If you prefer soul line dancing (aka urban or R&B line dancing) don’t let the country themed cover put you off. This book is chock full of great information for line dancing, in my opinion.

Here’s a quick run down of the chapters.

Chapter 1 discusses line dancing, why are people so crazy about it and how to succeed at this very fun pastime. Here are nutshell versions of the seven ways to success with line dancing:

  1. Think Positively: Have the right attitude, get rid of the doubts and know you can do this!
  2. Start at the Beginning: Begin with the easy dances, don’t let the “born dancers” on the floor intimidate you. Just get on the wood and get stepping!
  3. Go in the Right Direction: If you’re in a class, this shouldn’t be a concern, but in this step Christy explains floor etiquette when it comes to mixed dancing (couples dancing along with line dancers)
  4. Stand Tall: Proper alignment of your body will make you look better and allow you to use your muscles more efficiently.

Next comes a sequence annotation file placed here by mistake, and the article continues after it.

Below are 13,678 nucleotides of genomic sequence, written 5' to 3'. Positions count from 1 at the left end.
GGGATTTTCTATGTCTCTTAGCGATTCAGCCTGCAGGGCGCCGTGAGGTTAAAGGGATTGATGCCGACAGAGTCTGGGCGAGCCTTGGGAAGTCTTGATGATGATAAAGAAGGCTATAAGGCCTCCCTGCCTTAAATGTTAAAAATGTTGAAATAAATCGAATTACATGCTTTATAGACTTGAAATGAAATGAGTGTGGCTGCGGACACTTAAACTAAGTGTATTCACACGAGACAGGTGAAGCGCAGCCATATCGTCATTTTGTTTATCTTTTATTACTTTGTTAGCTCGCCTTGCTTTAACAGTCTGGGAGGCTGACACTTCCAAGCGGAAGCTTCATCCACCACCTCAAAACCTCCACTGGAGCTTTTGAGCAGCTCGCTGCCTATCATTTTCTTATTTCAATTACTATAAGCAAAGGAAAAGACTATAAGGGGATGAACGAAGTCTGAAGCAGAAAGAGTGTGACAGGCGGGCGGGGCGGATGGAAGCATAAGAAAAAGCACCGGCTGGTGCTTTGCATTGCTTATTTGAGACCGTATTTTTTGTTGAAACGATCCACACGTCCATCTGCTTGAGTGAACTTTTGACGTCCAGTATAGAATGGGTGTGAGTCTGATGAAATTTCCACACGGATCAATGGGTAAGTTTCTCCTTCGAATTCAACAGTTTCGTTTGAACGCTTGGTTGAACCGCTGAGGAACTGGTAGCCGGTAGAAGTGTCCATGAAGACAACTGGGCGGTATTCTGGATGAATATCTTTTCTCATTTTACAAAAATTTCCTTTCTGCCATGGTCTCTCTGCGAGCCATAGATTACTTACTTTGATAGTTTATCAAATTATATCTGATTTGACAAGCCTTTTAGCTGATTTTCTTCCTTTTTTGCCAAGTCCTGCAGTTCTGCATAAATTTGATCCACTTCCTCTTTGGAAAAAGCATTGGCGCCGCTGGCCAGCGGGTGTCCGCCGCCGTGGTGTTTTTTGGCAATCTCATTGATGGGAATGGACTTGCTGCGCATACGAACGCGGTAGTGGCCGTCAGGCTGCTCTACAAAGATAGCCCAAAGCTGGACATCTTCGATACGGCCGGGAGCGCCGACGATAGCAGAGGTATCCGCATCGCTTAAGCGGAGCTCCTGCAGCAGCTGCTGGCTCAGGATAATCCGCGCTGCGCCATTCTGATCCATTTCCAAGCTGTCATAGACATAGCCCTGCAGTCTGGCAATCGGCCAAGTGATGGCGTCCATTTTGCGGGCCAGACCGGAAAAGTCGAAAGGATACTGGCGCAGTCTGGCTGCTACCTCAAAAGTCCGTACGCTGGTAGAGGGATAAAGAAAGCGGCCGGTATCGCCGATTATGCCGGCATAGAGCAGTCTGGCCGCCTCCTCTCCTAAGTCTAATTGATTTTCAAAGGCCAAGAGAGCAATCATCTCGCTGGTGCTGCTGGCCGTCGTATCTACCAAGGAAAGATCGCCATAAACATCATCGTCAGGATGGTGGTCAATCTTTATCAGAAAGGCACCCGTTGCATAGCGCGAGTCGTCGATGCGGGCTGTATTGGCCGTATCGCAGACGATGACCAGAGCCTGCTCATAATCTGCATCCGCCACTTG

5. Look Good: Wear the right clothing, get good shoes that work for line dancing.
  6. Listen to the Music: You’ll hear people say they have no rhythm. In this step, Christy gives a few tips for learning how to hear, then respond to the beat of the song. Good stuff!
  7. Have Fun: Line dancing is a stress buster! It’s almost impossible to think about your problems when your brain and feet are moving to the music. It’s great exercise, and a way to experience personal satisfaction from your accomplishments.

Chapter 2 is “Know Your Lingo” which goes into detail on how to read a foot map, plus line dance terminology.

Chapters 3, 4, 5 and 6 focus on the line dances! There are 64 in all and Christy has arranged them in order from beginner dances to intermediate to advanced. She includes foot maps with detailed descriptions, plus she suggests music for each dance. Some dances have several songs each that they can be danced to.

Chapter 3 includes 21 beginner dances including:

  1. Bus Stop
  2. Chattahoochee
  3. Cowboy Boogie
  4. Cowboy Hustle
  5. Cowboy Macarena
  6. Cowboy Motion
  7. Cowgirl’s Twist
  8. Coyote
  9. Double Dutch Bus
  10. Down and Dirty
  11. Electric Slide I
  12. Electric Slide II
  13. Flying Eight
  14. Freeze
  15. Hitchhiker
  16. Louie
  17. One Step Forward, Two Steps Back
  18. Reggae Cowboy
  19. Slappin’ Leather
  20. Smooth
  21. Tennessee Twister

Chapter 4 has 31 Intermediate Line Dances including:

  1. Alley Cat
  2. Amos Moses
  3. Black Velvet (Ski Bumpus)
  4. Boot Scoot Boogie I
  5. Copperhead Road
  6. Country Strut
  7. Cowboy Stomp
  8. Dance Ranch Romp
  9. Elvira
  10. Funky Cowboy I
  11. Funky Cowboy II
  12. Ghostbusters
  13. The Gilley
  14. Honky Tonk Attitude
  15. Honky Tonk Stomp
  16. Hooked on Country